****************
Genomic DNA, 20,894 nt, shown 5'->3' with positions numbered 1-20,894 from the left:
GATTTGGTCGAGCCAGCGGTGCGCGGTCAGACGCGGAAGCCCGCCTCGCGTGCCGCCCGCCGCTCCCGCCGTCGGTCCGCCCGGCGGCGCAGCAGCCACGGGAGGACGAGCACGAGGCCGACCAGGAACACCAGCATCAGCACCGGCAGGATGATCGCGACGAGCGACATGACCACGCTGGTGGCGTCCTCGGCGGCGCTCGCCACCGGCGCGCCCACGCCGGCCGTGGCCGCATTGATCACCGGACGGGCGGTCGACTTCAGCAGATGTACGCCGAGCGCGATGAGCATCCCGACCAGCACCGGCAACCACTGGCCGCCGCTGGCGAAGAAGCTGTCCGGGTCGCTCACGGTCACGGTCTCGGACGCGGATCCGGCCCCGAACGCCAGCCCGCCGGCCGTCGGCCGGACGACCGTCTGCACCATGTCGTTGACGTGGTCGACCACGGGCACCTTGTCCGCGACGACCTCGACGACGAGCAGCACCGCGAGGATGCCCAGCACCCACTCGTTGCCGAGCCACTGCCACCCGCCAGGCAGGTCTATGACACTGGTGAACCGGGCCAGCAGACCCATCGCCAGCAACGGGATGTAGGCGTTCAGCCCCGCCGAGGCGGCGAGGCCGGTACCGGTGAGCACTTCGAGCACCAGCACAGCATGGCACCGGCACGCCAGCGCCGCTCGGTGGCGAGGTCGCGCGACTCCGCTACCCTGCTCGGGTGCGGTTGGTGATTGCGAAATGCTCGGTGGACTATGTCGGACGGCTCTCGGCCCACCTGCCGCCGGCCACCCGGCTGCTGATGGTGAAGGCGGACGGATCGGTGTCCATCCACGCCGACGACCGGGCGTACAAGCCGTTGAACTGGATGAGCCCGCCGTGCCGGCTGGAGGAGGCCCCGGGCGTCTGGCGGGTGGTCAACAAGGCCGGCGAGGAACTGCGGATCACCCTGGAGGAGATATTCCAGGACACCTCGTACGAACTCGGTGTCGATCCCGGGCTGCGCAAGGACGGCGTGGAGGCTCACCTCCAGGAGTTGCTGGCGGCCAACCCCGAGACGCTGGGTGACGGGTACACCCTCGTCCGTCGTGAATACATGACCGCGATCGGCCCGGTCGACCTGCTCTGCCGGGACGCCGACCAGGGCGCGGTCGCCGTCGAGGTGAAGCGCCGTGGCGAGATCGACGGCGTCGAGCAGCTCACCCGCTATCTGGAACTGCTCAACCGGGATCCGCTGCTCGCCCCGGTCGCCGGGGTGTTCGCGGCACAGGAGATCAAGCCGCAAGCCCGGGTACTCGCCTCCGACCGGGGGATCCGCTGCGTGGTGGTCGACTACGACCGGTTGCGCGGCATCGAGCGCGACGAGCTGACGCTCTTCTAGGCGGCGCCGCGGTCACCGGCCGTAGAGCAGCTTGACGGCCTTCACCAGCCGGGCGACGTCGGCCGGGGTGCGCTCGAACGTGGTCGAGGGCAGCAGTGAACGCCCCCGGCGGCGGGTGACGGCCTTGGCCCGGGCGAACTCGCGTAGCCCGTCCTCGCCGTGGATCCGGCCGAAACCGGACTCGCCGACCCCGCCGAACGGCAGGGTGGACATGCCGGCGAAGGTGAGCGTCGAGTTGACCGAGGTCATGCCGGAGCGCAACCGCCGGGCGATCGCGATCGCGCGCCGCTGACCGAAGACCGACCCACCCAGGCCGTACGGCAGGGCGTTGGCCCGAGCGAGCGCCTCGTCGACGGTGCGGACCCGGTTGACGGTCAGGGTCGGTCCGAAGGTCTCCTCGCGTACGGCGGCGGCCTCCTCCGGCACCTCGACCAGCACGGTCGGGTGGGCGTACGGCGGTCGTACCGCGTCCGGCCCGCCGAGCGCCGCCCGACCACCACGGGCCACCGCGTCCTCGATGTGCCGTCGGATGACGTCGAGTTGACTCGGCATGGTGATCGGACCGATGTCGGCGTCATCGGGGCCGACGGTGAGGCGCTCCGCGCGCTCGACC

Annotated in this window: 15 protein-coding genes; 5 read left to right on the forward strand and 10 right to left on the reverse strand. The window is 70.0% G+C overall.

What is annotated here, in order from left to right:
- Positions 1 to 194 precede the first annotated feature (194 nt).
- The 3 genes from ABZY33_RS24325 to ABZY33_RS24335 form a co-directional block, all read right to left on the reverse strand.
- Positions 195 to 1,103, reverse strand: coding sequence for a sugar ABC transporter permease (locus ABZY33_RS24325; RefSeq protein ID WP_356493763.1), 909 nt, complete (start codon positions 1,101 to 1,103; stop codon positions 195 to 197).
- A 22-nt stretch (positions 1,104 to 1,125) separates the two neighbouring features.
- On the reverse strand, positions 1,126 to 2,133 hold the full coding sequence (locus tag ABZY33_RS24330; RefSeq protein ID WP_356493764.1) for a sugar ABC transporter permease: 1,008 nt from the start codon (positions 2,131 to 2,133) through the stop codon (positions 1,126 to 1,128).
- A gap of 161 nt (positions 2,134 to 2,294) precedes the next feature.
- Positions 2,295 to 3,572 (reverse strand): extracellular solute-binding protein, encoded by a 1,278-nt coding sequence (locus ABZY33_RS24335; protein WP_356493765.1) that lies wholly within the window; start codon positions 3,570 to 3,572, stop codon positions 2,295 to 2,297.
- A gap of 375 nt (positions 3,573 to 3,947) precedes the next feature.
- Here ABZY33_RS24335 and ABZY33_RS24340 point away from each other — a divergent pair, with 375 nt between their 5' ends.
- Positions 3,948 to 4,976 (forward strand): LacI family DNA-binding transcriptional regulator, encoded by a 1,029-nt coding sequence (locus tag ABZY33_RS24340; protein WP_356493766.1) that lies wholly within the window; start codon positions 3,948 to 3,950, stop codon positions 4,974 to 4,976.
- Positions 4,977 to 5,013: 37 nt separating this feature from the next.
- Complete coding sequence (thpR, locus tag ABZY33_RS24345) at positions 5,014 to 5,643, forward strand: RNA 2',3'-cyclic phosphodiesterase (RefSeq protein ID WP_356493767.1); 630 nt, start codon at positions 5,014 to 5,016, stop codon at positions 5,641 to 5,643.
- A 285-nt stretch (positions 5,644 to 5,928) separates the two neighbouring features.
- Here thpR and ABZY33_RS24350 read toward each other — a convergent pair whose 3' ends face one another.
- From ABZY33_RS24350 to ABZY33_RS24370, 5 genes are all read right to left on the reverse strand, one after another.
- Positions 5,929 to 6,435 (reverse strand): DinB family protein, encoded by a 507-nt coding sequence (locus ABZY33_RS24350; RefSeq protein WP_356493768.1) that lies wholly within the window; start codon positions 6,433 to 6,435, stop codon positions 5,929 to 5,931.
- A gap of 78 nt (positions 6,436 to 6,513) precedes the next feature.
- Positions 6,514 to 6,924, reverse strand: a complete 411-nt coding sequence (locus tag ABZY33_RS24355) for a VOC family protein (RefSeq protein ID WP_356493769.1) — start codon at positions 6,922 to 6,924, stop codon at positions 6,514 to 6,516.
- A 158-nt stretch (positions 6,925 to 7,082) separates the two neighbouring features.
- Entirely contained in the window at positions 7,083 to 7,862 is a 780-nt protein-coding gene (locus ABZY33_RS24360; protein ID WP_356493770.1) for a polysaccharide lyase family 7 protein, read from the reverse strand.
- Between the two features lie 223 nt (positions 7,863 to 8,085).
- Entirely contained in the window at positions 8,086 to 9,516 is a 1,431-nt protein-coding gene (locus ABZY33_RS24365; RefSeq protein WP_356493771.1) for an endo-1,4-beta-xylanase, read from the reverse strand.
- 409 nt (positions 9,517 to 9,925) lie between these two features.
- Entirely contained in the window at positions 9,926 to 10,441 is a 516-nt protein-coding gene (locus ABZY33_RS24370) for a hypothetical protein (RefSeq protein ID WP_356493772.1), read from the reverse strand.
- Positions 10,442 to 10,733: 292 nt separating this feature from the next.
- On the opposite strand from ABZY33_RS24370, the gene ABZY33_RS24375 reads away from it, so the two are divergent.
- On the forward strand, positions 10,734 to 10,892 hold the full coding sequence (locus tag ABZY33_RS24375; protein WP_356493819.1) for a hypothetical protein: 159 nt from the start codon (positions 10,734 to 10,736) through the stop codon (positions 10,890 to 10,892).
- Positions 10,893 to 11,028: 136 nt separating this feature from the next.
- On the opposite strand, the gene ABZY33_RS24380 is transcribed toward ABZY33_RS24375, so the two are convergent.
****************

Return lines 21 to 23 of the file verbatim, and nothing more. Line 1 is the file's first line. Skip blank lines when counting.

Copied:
- A gap of 78 nt (positions 6,436 to 6,513) precedes the next feature.
- Positions 6,514 to 6,924, reverse strand: a complete 411-nt coding sequence (locus tag ABZY33_RS24355) for a VOC family protein (RefSeq protein ID WP_356493769.1) — start codon at positions 6,922 to 6,924, stop codon at positions 6,514 to 6,516.
- A 158-nt stretch (positions 6,925 to 7,082) separates the two neighbouring features.